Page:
Easy guide to manage projects

Book: Manage Projects

Book: Manage Projects

Authors: Andy Bruce and Ken Langdon

Publisher: Dorling Kindersley

Reviewer: Victor Mecoamere

Project management is not the preserve, qualification or occupation of a select, elite few.

Anyone can study and master project management at their own pace and in their own space, and the difference is the level of knowledge and understanding, appreciation and application to which people are prepared to commit themselves.

At the most basic level it is important to read as much as possible about this key area of personal development.

Among some of the easy-to-read, follow-and-comprehend handbooks is Andy Bruce and Ken Langdon's heavily-summarised version; Manage Projects, subtitled Meet your deadlines and achieve your targets.

Bruce and Langdon say project management is no longer the preserve of the engineer.

Today's organisations know that any series of activities aimed at several objectives should be considered a project, and should be managed accordingly, they say.

Motivational speakers and teachers of personal goal-setting share the same sentiment, and say that people should run their lives the same way they run their work-related activities, projects and programmes.

Formulating and implementing feasible project management plans to achieve organisational effectiveness and efficiency, Bruce and Langdon unravel their tutorials across five main topics.

These are: creating a vision, planning a related project, implementing a related plan, leading a team on the vision, project and plan, and then monitor the performance and progress of the project.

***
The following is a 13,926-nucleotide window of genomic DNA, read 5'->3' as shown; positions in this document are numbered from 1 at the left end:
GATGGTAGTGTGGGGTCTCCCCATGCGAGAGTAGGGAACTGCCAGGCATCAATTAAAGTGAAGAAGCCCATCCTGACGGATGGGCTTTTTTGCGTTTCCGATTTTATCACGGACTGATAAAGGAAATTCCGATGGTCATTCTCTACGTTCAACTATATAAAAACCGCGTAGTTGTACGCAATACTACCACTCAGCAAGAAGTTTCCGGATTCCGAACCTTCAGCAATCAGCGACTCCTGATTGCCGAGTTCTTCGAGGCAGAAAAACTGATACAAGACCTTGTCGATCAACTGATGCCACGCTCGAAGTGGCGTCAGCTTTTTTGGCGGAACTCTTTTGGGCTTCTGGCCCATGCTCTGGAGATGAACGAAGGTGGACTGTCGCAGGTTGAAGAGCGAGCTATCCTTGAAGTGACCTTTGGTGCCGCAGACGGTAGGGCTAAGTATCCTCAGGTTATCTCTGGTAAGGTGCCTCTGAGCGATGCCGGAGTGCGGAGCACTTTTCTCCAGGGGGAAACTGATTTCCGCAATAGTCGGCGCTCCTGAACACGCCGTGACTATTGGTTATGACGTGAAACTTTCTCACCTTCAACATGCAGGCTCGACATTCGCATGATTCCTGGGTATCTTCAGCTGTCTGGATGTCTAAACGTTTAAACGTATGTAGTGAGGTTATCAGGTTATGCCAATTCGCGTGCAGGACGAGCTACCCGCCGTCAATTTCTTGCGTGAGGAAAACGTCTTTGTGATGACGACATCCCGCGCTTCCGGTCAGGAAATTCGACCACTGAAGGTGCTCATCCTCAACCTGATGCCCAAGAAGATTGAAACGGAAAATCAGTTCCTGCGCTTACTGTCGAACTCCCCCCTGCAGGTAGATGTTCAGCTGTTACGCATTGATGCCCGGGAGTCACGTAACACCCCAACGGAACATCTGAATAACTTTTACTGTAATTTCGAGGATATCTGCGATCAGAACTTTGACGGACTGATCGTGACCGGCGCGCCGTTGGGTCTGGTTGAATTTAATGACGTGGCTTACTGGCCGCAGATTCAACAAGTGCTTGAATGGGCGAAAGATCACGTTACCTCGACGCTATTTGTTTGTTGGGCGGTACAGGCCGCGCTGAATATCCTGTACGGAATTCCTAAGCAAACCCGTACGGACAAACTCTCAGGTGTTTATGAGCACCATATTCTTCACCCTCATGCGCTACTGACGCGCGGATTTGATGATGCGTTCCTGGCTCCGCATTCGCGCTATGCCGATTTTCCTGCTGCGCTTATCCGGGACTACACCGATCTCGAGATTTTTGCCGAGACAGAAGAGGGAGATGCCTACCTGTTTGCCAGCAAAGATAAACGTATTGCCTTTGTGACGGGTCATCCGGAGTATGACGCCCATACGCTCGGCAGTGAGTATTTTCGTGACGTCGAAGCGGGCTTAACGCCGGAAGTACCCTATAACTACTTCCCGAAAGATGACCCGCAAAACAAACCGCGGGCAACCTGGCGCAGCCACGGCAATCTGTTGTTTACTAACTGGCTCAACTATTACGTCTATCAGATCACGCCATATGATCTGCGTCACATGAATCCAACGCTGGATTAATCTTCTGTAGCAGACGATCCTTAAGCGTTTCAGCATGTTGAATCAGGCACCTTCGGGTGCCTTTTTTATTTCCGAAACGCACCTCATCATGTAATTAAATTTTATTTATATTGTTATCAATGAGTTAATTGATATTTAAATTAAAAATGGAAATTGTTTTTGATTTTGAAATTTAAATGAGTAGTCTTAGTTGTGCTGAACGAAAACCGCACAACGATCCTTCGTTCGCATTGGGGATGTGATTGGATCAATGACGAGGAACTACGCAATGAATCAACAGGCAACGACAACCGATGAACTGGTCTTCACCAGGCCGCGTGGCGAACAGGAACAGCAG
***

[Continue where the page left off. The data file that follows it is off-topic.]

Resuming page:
Manage Projects can easily be used by an individual or group because it employs quizzes, tips, quotes by famous philosophers, project planning experts and project-tracking diagrams and highly informative case studies.

The authors attempt to simplify project management for the reader, or user, by highlighting related techniques that can be practised, starting with setting clear, measurable objectives.

"You can practise this in many other areas of your life," they write.

"For example, when planning a holiday with your family, get your family together to plan the break and identify their objective for a holiday.

"Ask the individual members to list their particular objectives; negotiate a set of objectives that everyone agrees on; and, after the holiday, establish whether or not the family's objectives were achieved by comparing them against the holiday experience."

Seemingly, the rationale is that if one can lead your family on a simple family holiday, you can lead a more complex group, such as underlings or contemporaries in a work situation - as long as the necessary skills, tools and temperaments are in place.

For its easy to follow, relaxed and almost self-explanatory style, this book is a welcome addition to your list of self-help or study collection at the office or in your study at home.